If they look a bit dusty or dirty, try blowing some air onto the ends of the cable to clear this – before plugging them back in. Do the same thing with the cables at the back of your monitor:
Tip: HDMI cables can be fairly prone to falling out of a slot, especially because they don’t have any clips (like DisplayPort or Ethernet cables). However even with their clips, DisplayPort cables can still become slightly loose – resulting in the ‘no display’ issue.
Ensure Your Display Cable Is In Your GPU (Not Motherboard)
Where you plug the display cables in can also matter. Some CPUs don’t have any build-in graphics: therefore if you plug the display cable into your motherboard by mistake, you simply won’t see any output – because your computer literally has no way of displaying any output. In this case, you will always need to plug your display cables into your graphics card.
Quickly check behind your computer and make sure that the motherboard display cable slots are clear:
Tip: The same rule is true in reverse, though: if your graphics card is faulty or you aren’t running power to it yet, plugging display cables into it will not do anything. The motherboard will never ‘see’ these display cables, after all. In this case, you will need to ensure that your CPU has in-built graphics and then only ever plug the cables into your motherboard.
Have Two Monitors? Hit WIN+P And Try Different Display Modes
If you connect your PC to multiple screens, the ‘no display’ issue might not be an issue after all. Some people plug into a second screen that they only use occasionally, so they turn that screen off. Every so often, though, Windows can mess up and start sending output to that screen after all. But since it’s turned off, you won’t see the output.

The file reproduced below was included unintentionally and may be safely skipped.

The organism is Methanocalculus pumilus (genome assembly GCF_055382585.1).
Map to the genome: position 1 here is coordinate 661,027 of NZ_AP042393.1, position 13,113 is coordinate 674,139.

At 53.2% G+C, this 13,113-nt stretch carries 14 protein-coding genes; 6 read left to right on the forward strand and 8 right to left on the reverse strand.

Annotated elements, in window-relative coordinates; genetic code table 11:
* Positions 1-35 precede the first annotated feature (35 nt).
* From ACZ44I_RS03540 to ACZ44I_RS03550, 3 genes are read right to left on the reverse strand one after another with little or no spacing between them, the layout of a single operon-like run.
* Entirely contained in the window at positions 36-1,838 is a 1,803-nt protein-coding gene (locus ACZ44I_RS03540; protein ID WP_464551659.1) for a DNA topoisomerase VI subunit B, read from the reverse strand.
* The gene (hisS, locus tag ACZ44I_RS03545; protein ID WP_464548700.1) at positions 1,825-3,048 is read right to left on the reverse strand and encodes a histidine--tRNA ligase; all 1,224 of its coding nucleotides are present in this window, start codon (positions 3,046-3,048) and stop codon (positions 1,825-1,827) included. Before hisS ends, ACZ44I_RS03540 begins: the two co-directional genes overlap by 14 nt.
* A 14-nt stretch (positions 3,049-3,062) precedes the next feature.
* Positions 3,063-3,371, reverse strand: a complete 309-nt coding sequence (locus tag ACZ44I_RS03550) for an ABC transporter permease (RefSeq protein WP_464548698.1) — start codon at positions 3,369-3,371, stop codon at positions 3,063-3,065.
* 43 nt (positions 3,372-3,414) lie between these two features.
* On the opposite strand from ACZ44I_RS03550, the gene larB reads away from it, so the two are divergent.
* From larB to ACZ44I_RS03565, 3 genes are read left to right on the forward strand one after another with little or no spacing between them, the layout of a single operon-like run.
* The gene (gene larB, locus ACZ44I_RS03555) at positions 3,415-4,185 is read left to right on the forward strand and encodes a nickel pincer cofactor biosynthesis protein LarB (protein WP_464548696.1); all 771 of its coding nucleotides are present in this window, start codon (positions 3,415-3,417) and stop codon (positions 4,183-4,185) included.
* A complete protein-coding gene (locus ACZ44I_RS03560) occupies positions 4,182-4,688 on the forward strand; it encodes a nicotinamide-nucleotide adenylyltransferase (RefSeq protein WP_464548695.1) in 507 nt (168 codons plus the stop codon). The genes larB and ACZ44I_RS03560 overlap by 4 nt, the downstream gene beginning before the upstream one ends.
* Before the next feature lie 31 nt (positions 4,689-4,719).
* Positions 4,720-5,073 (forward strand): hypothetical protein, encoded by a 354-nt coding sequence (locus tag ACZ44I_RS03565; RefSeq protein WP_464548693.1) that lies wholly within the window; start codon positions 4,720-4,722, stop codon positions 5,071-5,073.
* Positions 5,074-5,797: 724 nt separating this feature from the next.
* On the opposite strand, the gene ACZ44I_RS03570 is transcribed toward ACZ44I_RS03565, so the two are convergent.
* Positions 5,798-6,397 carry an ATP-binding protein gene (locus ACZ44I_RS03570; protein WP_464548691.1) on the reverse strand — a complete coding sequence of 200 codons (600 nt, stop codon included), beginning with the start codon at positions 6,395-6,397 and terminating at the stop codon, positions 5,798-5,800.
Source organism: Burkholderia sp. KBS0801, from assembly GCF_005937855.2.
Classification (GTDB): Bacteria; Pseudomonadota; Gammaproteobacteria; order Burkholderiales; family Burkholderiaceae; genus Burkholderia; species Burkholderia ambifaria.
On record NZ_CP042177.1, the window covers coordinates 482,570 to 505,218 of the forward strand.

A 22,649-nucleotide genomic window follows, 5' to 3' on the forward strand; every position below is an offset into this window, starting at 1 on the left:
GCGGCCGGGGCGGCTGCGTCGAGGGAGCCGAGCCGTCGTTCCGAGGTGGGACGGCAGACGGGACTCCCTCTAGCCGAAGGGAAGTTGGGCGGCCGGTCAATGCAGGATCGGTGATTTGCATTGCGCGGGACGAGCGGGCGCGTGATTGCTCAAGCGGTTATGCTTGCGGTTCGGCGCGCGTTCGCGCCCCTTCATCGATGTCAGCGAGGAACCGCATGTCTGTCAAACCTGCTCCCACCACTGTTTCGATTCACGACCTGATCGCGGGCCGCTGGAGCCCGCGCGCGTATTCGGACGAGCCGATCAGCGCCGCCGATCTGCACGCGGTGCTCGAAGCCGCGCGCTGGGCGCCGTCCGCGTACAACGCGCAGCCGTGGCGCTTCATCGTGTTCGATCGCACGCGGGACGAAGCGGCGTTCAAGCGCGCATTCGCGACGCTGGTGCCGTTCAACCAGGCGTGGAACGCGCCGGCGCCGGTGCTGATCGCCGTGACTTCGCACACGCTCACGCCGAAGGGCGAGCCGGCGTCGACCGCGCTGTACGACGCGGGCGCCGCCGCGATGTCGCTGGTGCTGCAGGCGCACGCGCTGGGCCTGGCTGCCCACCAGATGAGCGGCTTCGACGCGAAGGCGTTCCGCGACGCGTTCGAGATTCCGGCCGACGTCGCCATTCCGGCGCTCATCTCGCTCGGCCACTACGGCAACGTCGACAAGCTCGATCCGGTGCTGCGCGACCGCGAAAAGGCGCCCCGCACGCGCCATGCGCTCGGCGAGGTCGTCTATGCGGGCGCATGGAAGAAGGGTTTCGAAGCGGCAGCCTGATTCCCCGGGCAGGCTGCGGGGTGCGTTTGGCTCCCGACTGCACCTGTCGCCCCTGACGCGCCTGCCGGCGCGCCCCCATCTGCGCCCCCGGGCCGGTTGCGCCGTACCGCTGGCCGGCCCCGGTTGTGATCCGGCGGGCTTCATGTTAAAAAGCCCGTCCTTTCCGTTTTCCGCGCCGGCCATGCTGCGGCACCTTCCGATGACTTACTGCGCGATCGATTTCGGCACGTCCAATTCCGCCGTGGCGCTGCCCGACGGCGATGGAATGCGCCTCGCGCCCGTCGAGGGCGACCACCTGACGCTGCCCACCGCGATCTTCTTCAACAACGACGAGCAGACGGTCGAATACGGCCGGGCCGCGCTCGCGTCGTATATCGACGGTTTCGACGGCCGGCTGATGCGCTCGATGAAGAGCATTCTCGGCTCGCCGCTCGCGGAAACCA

Annoying, right? I’ve been hit by this ‘issue’ multiple times! To quickly rule this problem out, you should be able to press WIN+P that will bring up the Windows display dialog behind the scenes.
After pressing WIN+P, try pressing the up and down arrors and sometimes hitting enter. This will (eventually) try sending the display output to all your different screens, hopefully resolving the problem.
Alternatively, if you do have multiple cables plugged into your PC, just yank all of them out – other than the one that goes to your main, turned-on screen. That way, you can be (fairly!) sure that Windows is correctly trying to send the output to that single monitor.
Reinstall Your Graphics Drivers
If you find that you can sometimes boot up (with display), you should immediately try reinstalling your graphics drivers. This can help to flush out any weird issues that are causing your system to occasionally boot up without display.
Installing the drivers is usually just a case of navigating to the AMD driver download page or NVIDIA download page, and selecting your GPU model. This will allow you to download the right drivers for your system. You then need to double click the download file, and follow the instructions.
You might want to download the full display software suite, or alternatively you can try installing just the display drivers (both options should resolve the no display issue):
Once done, try restarting your system and hopefully you can always start up with display on your monitor going forward! I tend to find that this problem then goes away for a few months at least, although it can start to rear its head somewhere down the line – requiring me to then reinstalling the drivers again.